“Life is what we make it, always has been, always will be.“ ~Grandma Moses
After being diagnosed with MS I realized how blessed I was how I looked at life - through rose-colored glasses. It may sound silly, but I credit a good deal of my positive outlook to (during my formative years) being part of the “TV generation” (Americans born between 1946 – 1964). Back then, there were six channels with three networks and no remote. My brothers and I spent hours together, watching Saturday morning and afternoon TV shows (we had one television). We watched cartoon shows like Bugs Bunny, Tennessee Tuxedo and Mighty Mouse or reruns of The Bowery Boys, Abbott and Costello or The Three Stooges.
I think that - subliminally - I drew from TV programs and learned to look at life with the glass half full. At times this provoked people to comment on my “naïve” view of life. Somehow people felt it necessary to clue me in that we lived in a cold, cruel world and there weren’t always happy endings. I knew that. I chose to hold onto my positive way of thinking and being.
The Mary Tyler Moore Show was about a woman moving to the big city hoping to create her life as a single working woman - heady stuff for the early 1970s. She had friends and coworkers that were interesting, devoted and hysterically funny. Bob Hartley (played by Bob Newhart) was the deadpan psychiatrist who, along with his beautiful and devoted wife, surrounded themselves with close friends and coworkers who were zany, kooky and fun loving on The Bob Newhart Show. I wanted to jump into my TV screen to join them. Short of that, I “decided” I’d create my life to mirror theirs, one filled with family, friends and coworkers who shared a wonderful life with me - isn’t that what everyone wants?
Obviously life cannot possibly mirror what a bunch of writers dream up for our viewing pleasure. But I know in my heart of hearts that my positive attitude was born when I spent hours in front of the television watching my favorite shows. I am forever grateful for that, in ways that I’d never imagined.
We all want to live the life we envisioned for ourselves. But like John Lennon sang in his song “Beautiful Boy,” life is what happens when you’re busy making other plans. Our life with MS simply happens. It manifests itself in ways that reduce our physical, financial, emotional and spiritual ability of living life the way we want to. Parents bring children into the world and envision a life for their child filled with hope, dreams and joy. No one ever imagines that a life may be rudely and boldly interrupted, without warning, by a chronic illness. The diagnosis changes everything on a dime. Our lives are just beginning, with new careers, growing families, social connections and financial planning for the future. Some dwell on the obvious question of, “Why did this happen to me?” Others drown in sorrow, depression or social isolation. Life handed us a whole new set of cards and we have to learn how to deal with them.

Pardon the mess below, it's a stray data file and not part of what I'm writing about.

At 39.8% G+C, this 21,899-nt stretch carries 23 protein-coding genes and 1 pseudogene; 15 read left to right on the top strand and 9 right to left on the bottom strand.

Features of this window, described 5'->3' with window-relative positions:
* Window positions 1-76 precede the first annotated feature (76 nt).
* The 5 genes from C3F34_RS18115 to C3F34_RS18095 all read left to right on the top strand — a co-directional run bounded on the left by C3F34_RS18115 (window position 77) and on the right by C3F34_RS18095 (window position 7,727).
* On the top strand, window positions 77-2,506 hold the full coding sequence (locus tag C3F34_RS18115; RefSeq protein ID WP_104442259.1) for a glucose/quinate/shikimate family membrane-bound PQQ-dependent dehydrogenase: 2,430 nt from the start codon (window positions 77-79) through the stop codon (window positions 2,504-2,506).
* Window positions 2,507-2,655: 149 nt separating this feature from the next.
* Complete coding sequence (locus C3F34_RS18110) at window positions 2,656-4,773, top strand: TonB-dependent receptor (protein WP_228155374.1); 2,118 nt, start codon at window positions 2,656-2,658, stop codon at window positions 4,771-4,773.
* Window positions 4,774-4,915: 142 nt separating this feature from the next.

I decided long ago how to deal with that hand. In my experience, if we can cultivate positive spirituality within our minds, and practice these positive thoughts on a daily basis, it will eventually become a natural way of thinking and of being, as in cognitive behavioral therapy. This has helped me “de-stress” during times of crisis. I’ve also learned to take five minutes a day to meditate. If meditation is not for you, try some guided imagery. Perhaps you could take walks in your favorite park and notice the beauty of nature, or take some time to play with your pets. Try a new hobby that you’ve always wanted to try, such as knitting or gardening. You can make a difference in your own life, with baby steps forward toward a better way of thinking, and being.
You may think I have a Pollyanna outlook on life. Well, perhaps I do. But it works for me, so I’ll continue on with it as I have all of my life. Today is a long day for me. Tonight, after I meditate, I will put my feet up, throw a Mary Tyler Moore DVD into my DVD player and knit another blanket for charity. What will you do?
Published On: March 19, 2012